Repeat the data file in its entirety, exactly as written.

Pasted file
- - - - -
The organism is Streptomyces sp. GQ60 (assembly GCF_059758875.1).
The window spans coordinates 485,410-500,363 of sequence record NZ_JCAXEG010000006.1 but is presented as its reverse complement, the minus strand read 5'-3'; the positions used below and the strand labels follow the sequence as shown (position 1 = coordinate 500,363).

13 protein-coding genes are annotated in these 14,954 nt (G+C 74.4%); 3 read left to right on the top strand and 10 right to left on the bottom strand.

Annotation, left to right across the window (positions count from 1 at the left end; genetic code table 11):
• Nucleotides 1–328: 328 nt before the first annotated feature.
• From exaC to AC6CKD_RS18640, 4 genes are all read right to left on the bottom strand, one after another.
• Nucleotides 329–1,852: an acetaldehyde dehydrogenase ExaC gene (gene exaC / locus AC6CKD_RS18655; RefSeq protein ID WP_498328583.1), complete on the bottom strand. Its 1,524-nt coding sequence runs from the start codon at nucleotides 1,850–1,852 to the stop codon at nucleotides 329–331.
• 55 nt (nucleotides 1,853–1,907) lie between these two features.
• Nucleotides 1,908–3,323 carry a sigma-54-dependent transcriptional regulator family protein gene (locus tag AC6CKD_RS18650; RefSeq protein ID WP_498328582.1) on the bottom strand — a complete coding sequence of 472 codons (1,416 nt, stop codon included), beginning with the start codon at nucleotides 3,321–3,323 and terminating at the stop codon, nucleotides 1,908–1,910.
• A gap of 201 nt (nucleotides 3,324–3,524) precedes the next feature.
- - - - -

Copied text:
The organism is Streptomyces sp. GQ60 (assembly GCF_059758875.1).
The window spans coordinates 485,410-500,363 of sequence record NZ_JCAXEG010000006.1 but is presented as its reverse complement, the minus strand read 5'-3'; the positions used below and the strand labels follow the sequence as shown (position 1 = coordinate 500,363).

13 protein-coding genes are annotated in these 14,954 nt (G+C 74.4%); 3 read left to right on the top strand and 10 right to left on the bottom strand.

Annotation, left to right across the window (positions count from 1 at the left end; genetic code table 11):
• Nucleotides 1–328: 328 nt before the first annotated feature.
• From exaC to AC6CKD_RS18640, 4 genes are all read right to left on the bottom strand, one after another.
• Nucleotides 329–1,852: an acetaldehyde dehydrogenase ExaC gene (gene exaC / locus AC6CKD_RS18655; RefSeq protein ID WP_498328583.1), complete on the bottom strand. Its 1,524-nt coding sequence runs from the start codon at nucleotides 1,850–1,852 to the stop codon at nucleotides 329–331.
• 55 nt (nucleotides 1,853–1,907) lie between these two features.
• Nucleotides 1,908–3,323 carry a sigma-54-dependent transcriptional regulator family protein gene (locus tag AC6CKD_RS18650; RefSeq protein ID WP_498328582.1) on the bottom strand — a complete coding sequence of 472 codons (1,416 nt, stop codon included), beginning with the start codon at nucleotides 3,321–3,323 and terminating at the stop codon, nucleotides 1,908–1,910.
• A gap of 201 nt (nucleotides 3,324–3,524) precedes the next feature.